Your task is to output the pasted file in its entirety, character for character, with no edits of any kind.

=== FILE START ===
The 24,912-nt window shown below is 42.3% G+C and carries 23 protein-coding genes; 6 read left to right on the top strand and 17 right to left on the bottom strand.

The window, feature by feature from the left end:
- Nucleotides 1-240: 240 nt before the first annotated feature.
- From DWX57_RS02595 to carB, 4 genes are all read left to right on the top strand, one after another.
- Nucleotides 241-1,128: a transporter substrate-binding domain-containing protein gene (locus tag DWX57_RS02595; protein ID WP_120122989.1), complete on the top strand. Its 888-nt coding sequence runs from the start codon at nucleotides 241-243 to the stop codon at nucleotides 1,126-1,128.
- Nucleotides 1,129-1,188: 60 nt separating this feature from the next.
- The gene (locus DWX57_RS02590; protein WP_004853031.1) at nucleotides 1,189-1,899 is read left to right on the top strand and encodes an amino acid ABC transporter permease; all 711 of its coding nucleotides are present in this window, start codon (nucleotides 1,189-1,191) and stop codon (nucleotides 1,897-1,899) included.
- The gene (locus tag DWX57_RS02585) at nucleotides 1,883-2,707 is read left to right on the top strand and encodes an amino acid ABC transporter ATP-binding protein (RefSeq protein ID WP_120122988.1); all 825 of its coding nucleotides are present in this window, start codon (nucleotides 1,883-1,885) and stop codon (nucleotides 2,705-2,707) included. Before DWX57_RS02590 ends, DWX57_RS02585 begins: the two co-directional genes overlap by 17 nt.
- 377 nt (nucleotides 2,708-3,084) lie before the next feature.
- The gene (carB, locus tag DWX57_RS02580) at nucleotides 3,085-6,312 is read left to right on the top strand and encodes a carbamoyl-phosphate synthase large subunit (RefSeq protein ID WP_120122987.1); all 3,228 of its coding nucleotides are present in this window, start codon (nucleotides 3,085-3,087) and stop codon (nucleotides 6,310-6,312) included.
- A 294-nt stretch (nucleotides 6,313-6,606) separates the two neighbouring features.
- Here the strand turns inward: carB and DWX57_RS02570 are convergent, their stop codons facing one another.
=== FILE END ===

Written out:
The 24,912-nt window shown below is 42.3% G+C and carries 23 protein-coding genes; 6 read left to right on the top strand and 17 right to left on the bottom strand.

The window, feature by feature from the left end:
- Nucleotides 1-240: 240 nt before the first annotated feature.
- From DWX57_RS02595 to carB, 4 genes are all read left to right on the top strand, one after another.
- Nucleotides 241-1,128: a transporter substrate-binding domain-containing protein gene (locus tag DWX57_RS02595; protein ID WP_120122989.1), complete on the top strand. Its 888-nt coding sequence runs from the start codon at nucleotides 241-243 to the stop codon at nucleotides 1,126-1,128.
- Nucleotides 1,129-1,188: 60 nt separating this feature from the next.
- The gene (locus DWX57_RS02590; protein WP_004853031.1) at nucleotides 1,189-1,899 is read left to right on the top strand and encodes an amino acid ABC transporter permease; all 711 of its coding nucleotides are present in this window, start codon (nucleotides 1,189-1,191) and stop codon (nucleotides 1,897-1,899) included.
- The gene (locus tag DWX57_RS02585) at nucleotides 1,883-2,707 is read left to right on the top strand and encodes an amino acid ABC transporter ATP-binding protein (RefSeq protein ID WP_120122988.1); all 825 of its coding nucleotides are present in this window, start codon (nucleotides 1,883-1,885) and stop codon (nucleotides 2,705-2,707) included. Before DWX57_RS02590 ends, DWX57_RS02585 begins: the two co-directional genes overlap by 17 nt.
- 377 nt (nucleotides 2,708-3,084) lie before the next feature.
- The gene (carB, locus tag DWX57_RS02580) at nucleotides 3,085-6,312 is read left to right on the top strand and encodes a carbamoyl-phosphate synthase large subunit (RefSeq protein ID WP_120122987.1); all 3,228 of its coding nucleotides are present in this window, start codon (nucleotides 3,085-3,087) and stop codon (nucleotides 6,310-6,312) included.
- A 294-nt stretch (nucleotides 6,313-6,606) separates the two neighbouring features.
- Here the strand turns inward: carB and DWX57_RS02570 are convergent, their stop codons facing one another.